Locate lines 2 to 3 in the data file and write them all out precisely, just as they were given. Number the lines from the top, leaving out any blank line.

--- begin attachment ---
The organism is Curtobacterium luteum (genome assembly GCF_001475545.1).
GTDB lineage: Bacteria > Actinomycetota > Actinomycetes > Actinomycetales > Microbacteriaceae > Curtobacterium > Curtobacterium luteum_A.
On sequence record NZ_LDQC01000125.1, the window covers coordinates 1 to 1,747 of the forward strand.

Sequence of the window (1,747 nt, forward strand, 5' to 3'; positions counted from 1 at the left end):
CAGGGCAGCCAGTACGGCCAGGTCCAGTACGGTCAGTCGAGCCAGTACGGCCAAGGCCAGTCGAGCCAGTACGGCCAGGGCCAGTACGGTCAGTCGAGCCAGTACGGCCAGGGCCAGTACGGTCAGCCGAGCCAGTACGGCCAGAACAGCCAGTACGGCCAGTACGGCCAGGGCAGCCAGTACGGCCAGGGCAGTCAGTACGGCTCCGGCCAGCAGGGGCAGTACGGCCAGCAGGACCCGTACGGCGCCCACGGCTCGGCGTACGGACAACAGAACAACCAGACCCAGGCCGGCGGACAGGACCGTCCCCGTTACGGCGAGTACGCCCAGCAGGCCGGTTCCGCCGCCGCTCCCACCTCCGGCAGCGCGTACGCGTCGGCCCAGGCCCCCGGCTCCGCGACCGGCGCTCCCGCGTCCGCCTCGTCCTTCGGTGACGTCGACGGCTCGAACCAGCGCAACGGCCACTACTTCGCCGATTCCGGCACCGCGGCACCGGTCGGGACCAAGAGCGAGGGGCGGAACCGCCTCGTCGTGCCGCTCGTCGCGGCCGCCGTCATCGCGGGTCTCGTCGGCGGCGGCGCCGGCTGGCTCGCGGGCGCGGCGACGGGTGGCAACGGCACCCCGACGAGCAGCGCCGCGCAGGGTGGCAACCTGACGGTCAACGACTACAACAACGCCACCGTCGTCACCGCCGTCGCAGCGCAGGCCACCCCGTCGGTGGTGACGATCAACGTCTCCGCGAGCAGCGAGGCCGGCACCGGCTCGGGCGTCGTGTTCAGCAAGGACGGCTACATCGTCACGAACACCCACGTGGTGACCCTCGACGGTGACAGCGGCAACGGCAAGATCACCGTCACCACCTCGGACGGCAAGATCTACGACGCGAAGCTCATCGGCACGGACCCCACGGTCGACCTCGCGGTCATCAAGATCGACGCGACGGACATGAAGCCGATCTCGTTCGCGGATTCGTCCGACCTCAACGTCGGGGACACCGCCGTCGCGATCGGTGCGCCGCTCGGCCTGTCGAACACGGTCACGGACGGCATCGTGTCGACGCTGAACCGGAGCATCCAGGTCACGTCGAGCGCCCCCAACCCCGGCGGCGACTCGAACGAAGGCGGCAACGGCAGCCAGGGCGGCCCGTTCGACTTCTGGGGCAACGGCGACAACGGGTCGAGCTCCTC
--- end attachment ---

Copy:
GTDB lineage: Bacteria > Actinomycetota > Actinomycetes > Actinomycetales > Microbacteriaceae > Curtobacterium > Curtobacterium luteum_A.
On sequence record NZ_LDQC01000125.1, the window covers coordinates 1 to 1,747 of the forward strand.